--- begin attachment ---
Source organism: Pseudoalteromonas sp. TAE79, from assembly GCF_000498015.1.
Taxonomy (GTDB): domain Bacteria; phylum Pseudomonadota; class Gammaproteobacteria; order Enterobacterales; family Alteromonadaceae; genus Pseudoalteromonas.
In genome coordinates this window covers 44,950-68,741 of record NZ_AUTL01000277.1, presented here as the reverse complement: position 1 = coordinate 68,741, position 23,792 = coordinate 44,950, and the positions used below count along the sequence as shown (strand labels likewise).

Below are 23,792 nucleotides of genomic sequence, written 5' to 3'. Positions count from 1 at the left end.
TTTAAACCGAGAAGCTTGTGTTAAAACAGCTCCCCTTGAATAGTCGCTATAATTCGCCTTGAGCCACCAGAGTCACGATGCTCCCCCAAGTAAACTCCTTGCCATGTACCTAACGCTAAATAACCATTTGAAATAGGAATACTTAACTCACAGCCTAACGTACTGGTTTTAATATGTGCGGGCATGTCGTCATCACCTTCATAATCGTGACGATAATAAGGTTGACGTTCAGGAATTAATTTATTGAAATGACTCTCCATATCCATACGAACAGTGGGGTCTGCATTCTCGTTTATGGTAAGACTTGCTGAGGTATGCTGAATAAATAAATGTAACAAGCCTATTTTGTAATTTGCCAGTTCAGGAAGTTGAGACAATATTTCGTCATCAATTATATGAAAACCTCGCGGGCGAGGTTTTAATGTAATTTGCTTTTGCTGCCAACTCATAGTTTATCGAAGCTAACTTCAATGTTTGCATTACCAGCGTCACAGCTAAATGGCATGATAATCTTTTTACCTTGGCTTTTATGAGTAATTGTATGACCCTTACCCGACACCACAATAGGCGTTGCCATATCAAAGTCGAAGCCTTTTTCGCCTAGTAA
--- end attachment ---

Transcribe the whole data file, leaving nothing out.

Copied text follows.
Source organism: Pseudoalteromonas sp. TAE79, from assembly GCF_000498015.1.
Taxonomy (GTDB): domain Bacteria; phylum Pseudomonadota; class Gammaproteobacteria; order Enterobacterales; family Alteromonadaceae; genus Pseudoalteromonas.
In genome coordinates this window covers 44,950-68,741 of record NZ_AUTL01000277.1, presented here as the reverse complement: position 1 = coordinate 68,741, position 23,792 = coordinate 44,950, and the positions used below count along the sequence as shown (strand labels likewise).

Below are 23,792 nucleotides of genomic sequence, written 5' to 3'. Positions count from 1 at the left end.
TTTAAACCGAGAAGCTTGTGTTAAAACAGCTCCCCTTGAATAGTCGCTATAATTCGCCTTGAGCCACCAGAGTCACGATGCTCCCCCAAGTAAACTCCTTGCCATGTACCTAACGCTAAATAACCATTTGAAATAGGAATACTTAACTCACAGCCTAACGTACTGGTTTTAATATGTGCGGGCATGTCGTCATCACCTTCATAATCGTGACGATAATAAGGTTGACGTTCAGGAATTAATTTATTGAAATGACTCTCCATATCCATACGAACAGTGGGGTCTGCATTCTCGTTTATGGTAAGACTTGCTGAGGTATGCTGAATAAATAAATGTAACAAGCCTATTTTGTAATTTGCCAGTTCAGGAAGTTGAGACAATATTTCGTCATCAATTATATGAAAACCTCGCGGGCGAGGTTTTAATGTAATTTGCTTTTGCTGCCAACTCATAGTTTATCGAAGCTAACTTCAATGTTTGCATTACCAGCGTCACAGCTAAATGGCATGATAATCTTTTTACCTTGGCTTTTATGAGTAATTGTATGACCCTTACCCGACACCACAATAGGCGTTGCCATATCAAAGTCGAAGCCTTTTTCGCCTAGTAA